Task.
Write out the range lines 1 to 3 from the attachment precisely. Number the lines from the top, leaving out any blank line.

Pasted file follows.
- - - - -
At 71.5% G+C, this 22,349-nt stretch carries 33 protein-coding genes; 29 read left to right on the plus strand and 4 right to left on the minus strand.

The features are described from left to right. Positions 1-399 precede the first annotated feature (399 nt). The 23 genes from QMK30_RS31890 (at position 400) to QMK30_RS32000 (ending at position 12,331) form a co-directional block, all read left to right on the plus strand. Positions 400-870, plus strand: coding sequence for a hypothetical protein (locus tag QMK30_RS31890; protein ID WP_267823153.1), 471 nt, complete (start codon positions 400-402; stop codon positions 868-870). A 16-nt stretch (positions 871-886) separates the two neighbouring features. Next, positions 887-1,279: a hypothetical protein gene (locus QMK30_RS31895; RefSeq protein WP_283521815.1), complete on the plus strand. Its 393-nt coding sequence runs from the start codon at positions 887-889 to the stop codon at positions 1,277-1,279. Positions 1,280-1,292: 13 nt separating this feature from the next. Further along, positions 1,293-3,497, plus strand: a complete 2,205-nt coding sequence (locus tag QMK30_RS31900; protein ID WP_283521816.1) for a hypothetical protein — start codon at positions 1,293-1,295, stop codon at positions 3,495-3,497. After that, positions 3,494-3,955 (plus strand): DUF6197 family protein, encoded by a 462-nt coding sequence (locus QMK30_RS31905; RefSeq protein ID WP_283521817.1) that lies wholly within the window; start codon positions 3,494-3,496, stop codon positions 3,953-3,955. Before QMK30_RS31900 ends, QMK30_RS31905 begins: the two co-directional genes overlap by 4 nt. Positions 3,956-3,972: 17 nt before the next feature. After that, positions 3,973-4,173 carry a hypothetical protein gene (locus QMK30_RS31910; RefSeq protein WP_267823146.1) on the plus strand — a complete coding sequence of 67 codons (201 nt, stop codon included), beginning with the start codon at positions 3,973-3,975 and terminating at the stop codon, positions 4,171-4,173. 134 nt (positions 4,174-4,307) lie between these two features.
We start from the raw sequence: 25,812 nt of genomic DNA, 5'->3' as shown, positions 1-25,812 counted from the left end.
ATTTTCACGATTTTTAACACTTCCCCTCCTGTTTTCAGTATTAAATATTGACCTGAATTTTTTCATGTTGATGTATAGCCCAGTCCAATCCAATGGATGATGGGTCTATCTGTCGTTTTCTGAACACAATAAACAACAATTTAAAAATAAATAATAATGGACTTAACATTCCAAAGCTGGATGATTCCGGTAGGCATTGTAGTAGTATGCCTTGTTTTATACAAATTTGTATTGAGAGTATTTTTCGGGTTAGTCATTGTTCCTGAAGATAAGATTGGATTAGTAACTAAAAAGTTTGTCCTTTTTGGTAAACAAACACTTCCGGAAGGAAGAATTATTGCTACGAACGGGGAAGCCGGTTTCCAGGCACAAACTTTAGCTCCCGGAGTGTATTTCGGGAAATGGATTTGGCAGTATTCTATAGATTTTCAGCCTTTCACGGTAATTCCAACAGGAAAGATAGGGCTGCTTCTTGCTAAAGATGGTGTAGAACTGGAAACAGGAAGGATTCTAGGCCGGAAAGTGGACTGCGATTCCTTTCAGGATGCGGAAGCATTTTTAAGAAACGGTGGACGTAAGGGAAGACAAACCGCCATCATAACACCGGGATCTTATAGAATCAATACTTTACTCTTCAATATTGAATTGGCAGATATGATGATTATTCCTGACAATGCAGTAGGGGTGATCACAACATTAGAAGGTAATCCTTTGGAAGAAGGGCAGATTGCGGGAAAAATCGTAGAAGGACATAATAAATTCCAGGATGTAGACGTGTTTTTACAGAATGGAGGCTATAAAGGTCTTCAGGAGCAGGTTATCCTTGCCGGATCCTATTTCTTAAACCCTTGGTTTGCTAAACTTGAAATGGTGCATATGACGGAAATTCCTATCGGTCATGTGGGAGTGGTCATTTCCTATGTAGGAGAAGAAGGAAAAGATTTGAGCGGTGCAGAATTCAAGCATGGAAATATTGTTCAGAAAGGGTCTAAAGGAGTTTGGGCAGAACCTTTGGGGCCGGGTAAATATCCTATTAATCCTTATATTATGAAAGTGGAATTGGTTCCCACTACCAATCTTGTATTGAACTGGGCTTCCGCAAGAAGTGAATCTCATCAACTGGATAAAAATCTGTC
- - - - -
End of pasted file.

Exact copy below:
At 71.5% G+C, this 22,349-nt stretch carries 33 protein-coding genes; 29 read left to right on the plus strand and 4 right to left on the minus strand.

The features are described from left to right. Positions 1-399 precede the first annotated feature (399 nt). The 23 genes from QMK30_RS31890 (at position 400) to QMK30_RS32000 (ending at position 12,331) form a co-directional block, all read left to right on the plus strand. Positions 400-870, plus strand: coding sequence for a hypothetical protein (locus tag QMK30_RS31890; protein ID WP_267823153.1), 471 nt, complete (start codon positions 400-402; stop codon positions 868-870). A 16-nt stretch (positions 871-886) separates the two neighbouring features. Next, positions 887-1,279: a hypothetical protein gene (locus QMK30_RS31895; RefSeq protein WP_283521815.1), complete on the plus strand. Its 393-nt coding sequence runs from the start codon at positions 887-889 to the stop codon at positions 1,277-1,279. Positions 1,280-1,292: 13 nt separating this feature from the next. Further along, positions 1,293-3,497, plus strand: a complete 2,205-nt coding sequence (locus tag QMK30_RS31900; protein ID WP_283521816.1) for a hypothetical protein — start codon at positions 1,293-1,295, stop codon at positions 3,495-3,497. After that, positions 3,494-3,955 (plus strand): DUF6197 family protein, encoded by a 462-nt coding sequence (locus QMK30_RS31905; RefSeq protein ID WP_283521817.1) that lies wholly within the window; start codon positions 3,494-3,496, stop codon positions 3,953-3,955. Before QMK30_RS31900 ends, QMK30_RS31905 begins: the two co-directional genes overlap by 4 nt. Positions 3,956-3,972: 17 nt before the next feature. After that, positions 3,973-4,173 carry a hypothetical protein gene (locus QMK30_RS31910; RefSeq protein WP_267823146.1) on the plus strand — a complete coding sequence of 67 codons (201 nt, stop codon included), beginning with the start codon at positions 3,973-3,975 and terminating at the stop codon, positions 4,171-4,173. 134 nt (positions 4,174-4,307) lie between these two features.
We start from the raw sequence: 25,812 nt of genomic DNA, 5'->3' as shown, positions 1-25,812 counted from the left end.